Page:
Since that time, Australians’ fortunes have steadily decreased as the world caught on and caught up. Nowhere has this been more pronounced than in the pool, where the most notable Australian swimming performances at the 2012 London Olympics involved Stephanie Rice’s bikini, Thorpe/Hackett comeback rumours and a wildly backfiring Stilnox party. Aussie cricketers have only recently begun an upswing after five years’ beholding to teams whose youth development protocols now parallel or supersede Australia’s own.

We, as a nation, have struggled to cope with a comparative lack of success. After losing the Ashes unexpectedly in 2005, the youthful replenishment of elite Australian cricket took a detour to retrieve the urn before our men in white collapsed in on themselves in 2009, lifted out of indulgent reverie only briefly in 2011-12 and again with the advent of coach Darren Lehmann.

The generation that benefited most from the AIS is now long retired. Those who finish their education in Canberra now compete against similar programs the world over, some of which don’t allow the same focus on a future outside the sport.

The thing is, that Aussies don’t really like failure, as a generation of success has told us that we don’t have to accept it – because failure can be legislated for.

Australian Soccer was forced in the early 2000s to perform a root-and-branch audit of the game’s fortunes in the island continent. Taking a cue from the moderately-successful A-League, Cricket Australia – via that monumental lemon, the Argus report – did likewise. Basketball Australia, plus- or minus- it’s critically ill Conjoined twin the NBL, has performed three suchlike reforms yet still struggles to present anything like the the functional league of the mid-1990s – which was unsurprisingly filled with AIS grads.

Swimming Australia is attempting to do something very similar, brining in the best Australian swimmers of the 21st century to “mentor” their poolside desecendents.

Even in the most dominant sport in the country, administration conquers all. The typical (only?) response to a struggling AFL club is to re-administer the football department, invest in youth at all costs, build through the draft and get basic club infrastructure in the right place. The pursuit of perfect culture has become a cult.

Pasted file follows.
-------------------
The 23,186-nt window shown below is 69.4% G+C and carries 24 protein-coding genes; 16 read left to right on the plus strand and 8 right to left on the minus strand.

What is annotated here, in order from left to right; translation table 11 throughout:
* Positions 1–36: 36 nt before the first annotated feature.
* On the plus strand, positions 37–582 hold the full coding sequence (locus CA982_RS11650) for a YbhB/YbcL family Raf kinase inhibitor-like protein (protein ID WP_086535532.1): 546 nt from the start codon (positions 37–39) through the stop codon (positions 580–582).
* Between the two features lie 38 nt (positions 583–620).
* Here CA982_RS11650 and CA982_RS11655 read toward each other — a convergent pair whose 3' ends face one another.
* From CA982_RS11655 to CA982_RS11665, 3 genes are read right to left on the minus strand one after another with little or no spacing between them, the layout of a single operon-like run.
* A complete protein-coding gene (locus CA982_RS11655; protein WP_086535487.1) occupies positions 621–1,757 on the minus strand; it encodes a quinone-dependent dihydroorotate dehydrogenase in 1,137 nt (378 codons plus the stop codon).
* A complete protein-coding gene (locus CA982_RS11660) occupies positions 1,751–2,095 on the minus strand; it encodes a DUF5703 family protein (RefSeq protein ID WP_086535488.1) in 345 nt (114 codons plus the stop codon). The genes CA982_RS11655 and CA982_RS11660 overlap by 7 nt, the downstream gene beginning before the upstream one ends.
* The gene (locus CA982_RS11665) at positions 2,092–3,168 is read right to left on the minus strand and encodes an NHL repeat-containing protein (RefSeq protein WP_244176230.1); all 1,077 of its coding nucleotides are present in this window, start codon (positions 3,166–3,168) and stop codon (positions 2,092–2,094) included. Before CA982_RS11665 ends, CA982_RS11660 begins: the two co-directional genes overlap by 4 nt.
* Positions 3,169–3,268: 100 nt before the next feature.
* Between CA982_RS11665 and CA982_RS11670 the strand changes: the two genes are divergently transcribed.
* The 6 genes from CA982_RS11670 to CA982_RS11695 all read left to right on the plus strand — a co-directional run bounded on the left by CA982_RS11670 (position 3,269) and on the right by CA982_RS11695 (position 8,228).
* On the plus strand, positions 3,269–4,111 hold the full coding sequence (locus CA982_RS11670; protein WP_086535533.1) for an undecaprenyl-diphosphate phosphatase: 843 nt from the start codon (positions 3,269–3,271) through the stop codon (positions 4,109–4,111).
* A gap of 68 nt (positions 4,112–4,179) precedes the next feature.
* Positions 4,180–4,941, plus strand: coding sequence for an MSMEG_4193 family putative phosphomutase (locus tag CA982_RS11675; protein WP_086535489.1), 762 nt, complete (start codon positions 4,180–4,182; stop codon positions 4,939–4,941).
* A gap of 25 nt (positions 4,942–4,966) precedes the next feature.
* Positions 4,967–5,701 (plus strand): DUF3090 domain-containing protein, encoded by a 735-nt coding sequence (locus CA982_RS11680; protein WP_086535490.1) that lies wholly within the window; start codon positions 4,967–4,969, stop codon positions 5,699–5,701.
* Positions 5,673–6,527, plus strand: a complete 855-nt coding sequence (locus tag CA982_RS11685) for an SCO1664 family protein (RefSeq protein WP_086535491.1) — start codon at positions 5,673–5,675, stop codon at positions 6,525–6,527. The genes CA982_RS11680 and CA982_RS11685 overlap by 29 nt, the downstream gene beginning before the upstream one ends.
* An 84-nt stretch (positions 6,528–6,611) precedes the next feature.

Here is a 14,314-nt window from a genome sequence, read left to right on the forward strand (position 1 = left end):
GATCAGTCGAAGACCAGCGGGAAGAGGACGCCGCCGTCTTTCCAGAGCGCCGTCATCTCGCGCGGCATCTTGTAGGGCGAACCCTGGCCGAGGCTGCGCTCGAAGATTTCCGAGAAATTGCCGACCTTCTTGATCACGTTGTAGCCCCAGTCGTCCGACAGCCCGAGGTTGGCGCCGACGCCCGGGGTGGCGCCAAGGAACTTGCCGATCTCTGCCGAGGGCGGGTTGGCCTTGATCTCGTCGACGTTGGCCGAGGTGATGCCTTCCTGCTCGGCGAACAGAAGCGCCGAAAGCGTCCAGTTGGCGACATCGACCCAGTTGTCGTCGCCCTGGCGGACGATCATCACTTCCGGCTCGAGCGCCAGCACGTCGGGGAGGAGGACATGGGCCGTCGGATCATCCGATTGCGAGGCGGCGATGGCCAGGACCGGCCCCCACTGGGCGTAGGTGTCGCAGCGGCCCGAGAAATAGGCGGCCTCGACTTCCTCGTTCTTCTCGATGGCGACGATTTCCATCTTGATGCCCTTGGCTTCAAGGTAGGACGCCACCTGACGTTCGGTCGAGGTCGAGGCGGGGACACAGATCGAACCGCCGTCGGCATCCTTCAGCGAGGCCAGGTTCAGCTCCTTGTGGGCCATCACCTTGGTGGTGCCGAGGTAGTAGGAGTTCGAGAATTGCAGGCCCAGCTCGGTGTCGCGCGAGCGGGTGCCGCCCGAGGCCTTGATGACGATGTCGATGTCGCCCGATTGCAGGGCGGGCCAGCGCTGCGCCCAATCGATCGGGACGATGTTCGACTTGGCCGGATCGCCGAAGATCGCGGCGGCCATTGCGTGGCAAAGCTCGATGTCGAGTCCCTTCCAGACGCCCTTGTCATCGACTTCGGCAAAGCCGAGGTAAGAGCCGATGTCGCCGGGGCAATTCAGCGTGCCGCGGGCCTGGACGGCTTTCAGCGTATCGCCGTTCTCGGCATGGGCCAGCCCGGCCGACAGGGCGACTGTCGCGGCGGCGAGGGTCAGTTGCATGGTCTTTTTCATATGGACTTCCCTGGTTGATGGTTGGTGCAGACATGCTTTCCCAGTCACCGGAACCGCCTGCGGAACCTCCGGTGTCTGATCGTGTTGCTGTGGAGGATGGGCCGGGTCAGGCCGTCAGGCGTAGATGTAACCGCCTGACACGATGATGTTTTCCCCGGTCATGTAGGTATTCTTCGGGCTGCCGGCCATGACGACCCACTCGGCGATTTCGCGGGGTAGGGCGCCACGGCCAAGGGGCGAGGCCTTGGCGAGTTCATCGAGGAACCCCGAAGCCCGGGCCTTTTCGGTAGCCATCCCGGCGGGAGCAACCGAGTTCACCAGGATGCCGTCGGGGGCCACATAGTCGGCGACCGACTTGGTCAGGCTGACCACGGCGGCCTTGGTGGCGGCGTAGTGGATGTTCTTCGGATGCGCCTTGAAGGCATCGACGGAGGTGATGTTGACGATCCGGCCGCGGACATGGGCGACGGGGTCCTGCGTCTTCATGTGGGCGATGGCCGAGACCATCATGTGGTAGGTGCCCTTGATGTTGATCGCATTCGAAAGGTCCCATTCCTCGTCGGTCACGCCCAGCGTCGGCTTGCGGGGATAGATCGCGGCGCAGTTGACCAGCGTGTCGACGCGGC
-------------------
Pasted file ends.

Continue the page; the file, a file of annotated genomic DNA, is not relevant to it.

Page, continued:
A generation of unparalleled success across many sporting domains has proven one thing to Australians – we don’t like losers, and look for reasons why we are losing. And sometimes there just aren’t any, because there are athletes and teams who are simply better than those Australia is able to produce.

As a populace, Australia became accustomed to funding athletes and watching them turn into dull-glittering red-dwarf types. For years Australian sportsmen and women have been mostly accessible and down-to-earth almost to a fault (even if, like Grant Hackett and Ian Thorpe, the brightest stars sometimes struggle to readjust to society). Much of Australia still regards the retiring Rice, Hackett and Thorpe amongst our nation’s most heroic, despite their best days being competition success a decade hence.

Their inherent visibility in a nation barely scraping 20 million people places so much pressure on those few global elite that their reintegration into anything resembling a normal life is extremely difficult – they are the most visible objects in a remarkably small fishbowl. While the likes of Duncan Armstrong, Sarah Ryan and even Liesl Jones might be able to settle down into the normalcy of career, relationship and parenthood. Could the same be said of Thorpe and Hackett, Hackett and Thorpe*?

Australia has always been a nation subject to its geography. We have a small populations based in only a handful of major cities. This makes our true world-beaters visible on a stage anything like that  It is for that reason that Australia’s fixation with sporting success – and our identification as a country who wins things – must be dialed down. We can no longer claim sporting triumph as part of our identity because that time is fading. It is also unhelpful to those stars who helped us take our place in the worlds various arenas.

Instead, Australians should claim the ingenuity behind the Australian Institute of Sport. We should embrace the clever country initiatives and the 1996 gun reform that has saved so many since its institution. There’s more to life than sport. Grant Hackett and Ian Thorpe found this out the hard way; it may be just as difficult a lesson for greater Australia.

* I had to get this one in.